Cincinnati stops using Ohio River water 'out of an abundance of caution' following East Palestine train disaster

Wreckage from train derailment in East Palestine, Ohio.
Wreckage from train derailment in East Palestine, Ohio. US Environmental Protection Agency / Handout/Anadolu Agency via Getty Images
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The city of Cincinnati on Friday announced it would be temporarily shutting off all intake from the Ohio River, as the region continues to grapple with the ongoing fallout from the Feb. 3 derailment of a shipping train carrying toxic chemicals near the town of East Palestine, Ohio. Citing an "abundance of caution," Cincinnati officials confirmed in a release they would be tapping the city's water reserves until such time as the City of Cincinnati and Greater Cincinnati Water Works determine it is safe to resume using water from the Ohio River.

The city's announcement comes the same day as Ohio Gov. Mike DeWine (R) worked to assure the public that any contamination of the river has since dissipated to negligible levels, and that the water was again "safe to drink."

Per the city's press release, municipal waterworks analysts have already conducted tests on 130 samples of Ohio River water at the Cincinnati intake site, finding "no detectable levels of the chemicals" from the train derailment to date. Nevertheless, the city will apply "additional optimized treatment [to Ohio River water] once the intakes are reopened, even if no chemicals are detected."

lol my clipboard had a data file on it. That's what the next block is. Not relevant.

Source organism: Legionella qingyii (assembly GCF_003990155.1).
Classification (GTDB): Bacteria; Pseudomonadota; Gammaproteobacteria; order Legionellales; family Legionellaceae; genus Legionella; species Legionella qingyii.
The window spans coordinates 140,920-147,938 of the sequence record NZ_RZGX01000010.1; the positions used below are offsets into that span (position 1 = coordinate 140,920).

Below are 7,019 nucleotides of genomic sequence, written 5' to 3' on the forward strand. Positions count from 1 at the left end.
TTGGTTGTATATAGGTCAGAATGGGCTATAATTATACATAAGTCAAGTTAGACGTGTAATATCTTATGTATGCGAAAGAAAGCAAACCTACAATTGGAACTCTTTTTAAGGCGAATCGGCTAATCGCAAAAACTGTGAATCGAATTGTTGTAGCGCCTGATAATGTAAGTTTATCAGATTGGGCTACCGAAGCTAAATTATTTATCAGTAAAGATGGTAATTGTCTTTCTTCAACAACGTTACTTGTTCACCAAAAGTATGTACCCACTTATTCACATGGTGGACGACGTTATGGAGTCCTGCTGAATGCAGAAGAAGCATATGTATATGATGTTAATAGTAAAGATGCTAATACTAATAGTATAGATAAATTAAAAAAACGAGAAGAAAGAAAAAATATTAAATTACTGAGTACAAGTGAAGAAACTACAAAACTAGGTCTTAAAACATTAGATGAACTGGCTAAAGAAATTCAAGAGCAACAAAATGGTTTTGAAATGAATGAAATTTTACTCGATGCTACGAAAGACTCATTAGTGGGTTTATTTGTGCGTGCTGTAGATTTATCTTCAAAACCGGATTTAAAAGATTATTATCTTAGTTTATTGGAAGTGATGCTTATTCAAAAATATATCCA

For the time being, the decision to tap the local water reserves seems to be as much about public confidence as it is public safety. "There's zero risk that our water reserves contain contaminants from the train derailment site," City Manager Sheryl Long stressed in a statement. Accordingly, using the reserves "will give us all peace of mind."

Despite these assurances from DeWine and others, some are still skeptical that the ecological impact of the derailment and chemical spill is indeed finished. On Thursday, newly-elected Ohio Sen. J.D. Vance (R) posted a video of himself at an East Palestine creek, pointing out "dead worms and dead fish all throughout this water" as he used a stick to show purported chemicals on the surface of the water.

"The fact that these chemicals are still seeping into the ground is an insult to the people who live in East Palestine," Vance said. "Do not forget these people."

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